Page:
© Mark Bradford. Courtesy of the artist
Born in Los Angeles in 1961, Mark Bradford creates paintings without paint. Earlier in his career he used street merchant posters and hair salon end papers, sticking them to canvases and then tearing them away and sanding them down. The resulting works are abstracts imbued with subtle traces of cultural specificities.
Having won the MacArthur Foundation Award in 2009, and received the US Department of State's Medal of Arts earlier this year, he is also an important public artist. His sculptures include an ark he made in New Orleans after Hurricane Katrina, and a wooden Jumbotron he installed at LAX. The latter's commentary on surveillance is a real coup, a work that seems far too wry to have been approved for such a humourless environs.
Outside America, Bradford is currently showing at the Sharjah Biennial (until 5 June 2015), and is in the midst of his first solo show in China, Tears of a Tree. Curated by Clara Kim, the show is taking place at the Rockbund Art Museum, Shanghai until 3 May 2015.
In putting together this exhibition you searched Shanghai for raw materials to use—paper posters, fliers, etc—but couldn't find much. The antique maps you used as a reference were, I imagine, new prints, perhaps made to look old, but ersatz. This obstacle to your usual process says something about Shanghai's erasure of its past, with paper materials destroyed, hidden or replaced by plastics, and censorship of its present, where posting bills and graffiti and other forms of public expression are limited. Was it important to you to tell the story of not finding materials to work with here?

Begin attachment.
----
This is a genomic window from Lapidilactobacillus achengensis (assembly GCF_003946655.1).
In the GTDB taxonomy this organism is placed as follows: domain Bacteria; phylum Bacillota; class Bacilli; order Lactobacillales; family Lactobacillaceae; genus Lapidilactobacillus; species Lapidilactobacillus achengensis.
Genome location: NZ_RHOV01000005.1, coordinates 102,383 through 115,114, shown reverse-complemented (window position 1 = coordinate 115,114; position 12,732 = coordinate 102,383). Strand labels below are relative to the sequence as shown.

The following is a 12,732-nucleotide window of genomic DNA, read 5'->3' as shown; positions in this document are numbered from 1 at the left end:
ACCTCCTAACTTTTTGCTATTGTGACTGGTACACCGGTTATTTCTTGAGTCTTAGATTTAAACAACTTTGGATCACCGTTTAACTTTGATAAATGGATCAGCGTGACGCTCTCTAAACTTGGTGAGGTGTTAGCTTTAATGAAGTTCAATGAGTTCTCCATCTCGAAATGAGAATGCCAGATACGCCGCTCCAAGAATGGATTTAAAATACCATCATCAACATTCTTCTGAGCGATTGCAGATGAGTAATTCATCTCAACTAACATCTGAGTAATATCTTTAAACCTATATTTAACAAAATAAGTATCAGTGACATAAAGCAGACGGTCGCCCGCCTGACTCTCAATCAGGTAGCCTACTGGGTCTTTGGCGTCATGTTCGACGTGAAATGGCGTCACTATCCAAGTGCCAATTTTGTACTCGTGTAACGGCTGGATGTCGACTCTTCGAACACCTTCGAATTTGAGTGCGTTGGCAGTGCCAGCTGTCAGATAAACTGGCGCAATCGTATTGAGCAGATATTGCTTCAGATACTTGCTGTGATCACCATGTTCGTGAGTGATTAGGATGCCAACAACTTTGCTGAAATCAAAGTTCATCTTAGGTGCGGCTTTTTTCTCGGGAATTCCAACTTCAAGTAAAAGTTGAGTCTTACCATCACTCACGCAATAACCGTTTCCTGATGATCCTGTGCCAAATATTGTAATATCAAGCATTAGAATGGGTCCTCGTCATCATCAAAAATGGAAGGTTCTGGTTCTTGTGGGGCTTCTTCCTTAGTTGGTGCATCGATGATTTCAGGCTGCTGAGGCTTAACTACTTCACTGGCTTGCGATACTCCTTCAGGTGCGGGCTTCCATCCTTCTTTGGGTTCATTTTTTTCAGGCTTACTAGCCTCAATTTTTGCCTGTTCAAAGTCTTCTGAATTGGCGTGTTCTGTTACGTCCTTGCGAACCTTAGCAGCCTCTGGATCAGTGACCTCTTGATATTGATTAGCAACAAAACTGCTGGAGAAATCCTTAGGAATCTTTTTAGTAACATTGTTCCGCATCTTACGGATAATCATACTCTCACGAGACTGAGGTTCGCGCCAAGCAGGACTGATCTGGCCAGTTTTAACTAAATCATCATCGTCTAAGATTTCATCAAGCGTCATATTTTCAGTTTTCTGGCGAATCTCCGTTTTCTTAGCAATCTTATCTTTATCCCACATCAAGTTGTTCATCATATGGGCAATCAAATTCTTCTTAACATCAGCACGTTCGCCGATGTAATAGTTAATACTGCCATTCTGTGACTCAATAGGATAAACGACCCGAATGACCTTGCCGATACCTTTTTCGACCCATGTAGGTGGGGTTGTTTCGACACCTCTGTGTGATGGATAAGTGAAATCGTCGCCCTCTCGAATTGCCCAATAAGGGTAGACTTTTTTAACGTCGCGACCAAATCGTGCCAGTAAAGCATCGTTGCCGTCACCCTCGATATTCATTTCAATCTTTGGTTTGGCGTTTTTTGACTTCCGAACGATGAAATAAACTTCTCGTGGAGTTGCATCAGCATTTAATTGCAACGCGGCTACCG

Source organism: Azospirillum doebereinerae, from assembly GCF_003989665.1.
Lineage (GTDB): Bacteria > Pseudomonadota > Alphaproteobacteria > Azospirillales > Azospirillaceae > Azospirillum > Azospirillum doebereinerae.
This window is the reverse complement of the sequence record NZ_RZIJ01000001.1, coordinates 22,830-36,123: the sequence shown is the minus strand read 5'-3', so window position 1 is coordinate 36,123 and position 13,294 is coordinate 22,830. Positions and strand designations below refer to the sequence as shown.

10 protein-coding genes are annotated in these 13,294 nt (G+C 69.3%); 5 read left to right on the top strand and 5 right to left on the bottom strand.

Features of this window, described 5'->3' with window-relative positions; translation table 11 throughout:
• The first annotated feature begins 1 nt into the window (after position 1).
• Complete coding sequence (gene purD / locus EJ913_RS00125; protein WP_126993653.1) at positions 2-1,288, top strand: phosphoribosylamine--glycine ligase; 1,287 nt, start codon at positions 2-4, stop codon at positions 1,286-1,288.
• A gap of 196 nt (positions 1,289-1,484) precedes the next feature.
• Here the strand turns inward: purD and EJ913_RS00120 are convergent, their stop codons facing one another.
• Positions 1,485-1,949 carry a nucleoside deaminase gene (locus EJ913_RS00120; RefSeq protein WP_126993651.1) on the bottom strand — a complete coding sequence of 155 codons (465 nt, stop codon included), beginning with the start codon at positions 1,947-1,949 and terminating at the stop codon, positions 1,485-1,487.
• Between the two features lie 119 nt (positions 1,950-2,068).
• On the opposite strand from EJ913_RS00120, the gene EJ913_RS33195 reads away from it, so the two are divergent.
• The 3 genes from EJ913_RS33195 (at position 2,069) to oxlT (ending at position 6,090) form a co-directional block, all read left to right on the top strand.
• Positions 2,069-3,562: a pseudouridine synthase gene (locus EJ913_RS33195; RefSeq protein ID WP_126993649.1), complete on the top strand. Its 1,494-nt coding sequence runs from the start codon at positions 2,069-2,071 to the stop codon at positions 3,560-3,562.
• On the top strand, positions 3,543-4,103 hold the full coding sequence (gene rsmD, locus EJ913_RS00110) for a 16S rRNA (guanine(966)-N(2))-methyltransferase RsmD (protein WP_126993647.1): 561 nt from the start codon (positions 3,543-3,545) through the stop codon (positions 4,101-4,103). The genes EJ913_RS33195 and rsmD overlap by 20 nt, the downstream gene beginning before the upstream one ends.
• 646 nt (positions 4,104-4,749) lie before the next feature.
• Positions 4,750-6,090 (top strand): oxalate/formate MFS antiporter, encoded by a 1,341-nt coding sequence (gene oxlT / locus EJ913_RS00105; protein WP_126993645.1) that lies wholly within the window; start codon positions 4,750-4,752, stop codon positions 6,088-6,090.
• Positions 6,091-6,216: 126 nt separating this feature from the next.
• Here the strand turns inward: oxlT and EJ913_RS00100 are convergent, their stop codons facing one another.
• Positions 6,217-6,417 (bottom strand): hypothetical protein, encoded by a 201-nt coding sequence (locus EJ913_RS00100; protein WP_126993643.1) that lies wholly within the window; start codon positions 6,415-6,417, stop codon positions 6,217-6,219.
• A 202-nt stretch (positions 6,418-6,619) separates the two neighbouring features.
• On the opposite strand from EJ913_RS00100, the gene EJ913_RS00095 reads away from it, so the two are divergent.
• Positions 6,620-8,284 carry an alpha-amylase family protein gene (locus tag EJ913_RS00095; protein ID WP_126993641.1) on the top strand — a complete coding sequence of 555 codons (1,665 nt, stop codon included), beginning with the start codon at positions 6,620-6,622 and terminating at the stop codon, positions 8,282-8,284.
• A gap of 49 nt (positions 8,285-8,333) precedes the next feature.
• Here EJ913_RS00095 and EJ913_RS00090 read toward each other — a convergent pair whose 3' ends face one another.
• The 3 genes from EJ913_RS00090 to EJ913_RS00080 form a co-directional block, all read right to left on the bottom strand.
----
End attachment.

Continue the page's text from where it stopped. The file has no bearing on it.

The social context in which I make my work—including the story of the materials, which are not scavenged or found—is all part of a larger picture, which fundamentally drives my practice. In terms of the actual creation of my artwork, those gaps are not so important. There are a number of materials used to create my art. However, the exact history and historical value of my materials is not so essential, even though those factors do reveal something about the context or landscape from which a work is made.
The Loop of Deep Waters—eight paper buoys commissioned for the show—was inspired by the Huangpu River. You've said that waterways constitute historic infrastructure, older than any airport, highway or cargo crane. Why was Shanghai's history such a focus for your show, when there is so much talk about its present and its future?
In researching my Rockbund show, I spent time walking around the historical neighbourhoods and walking along the river. I was inspired by Shanghai's rich past and by its visual beauty—especially, in the way that this thriving 21st century city surges forth on the historical patchwork of traditional Shanghai.
Your works appear grounded in ethnographic exploration, and are often somewhat representational—from the glimpses of the source materials' original images to the clear grid of the map in Falling Horses, to the forms of the Jumbotron and Ark in your public works. Are you really an abstract artist?
In my mind I am an abstract painter, but I mine the framework and ideologies of painting's history. I have never believed that abstract painting can exist independent of its social context or history. Making abstract painting within a social context has always been a primary concern of my studio practice.
In the conversation with Clara Kim at Rockbund you talked about wanting to be an abstract artist because you didn't see other black abstract artists around you. Are their still expectations that people from certain ethnic groups make certain kinds of art?
That has been changing, thank god. —[O]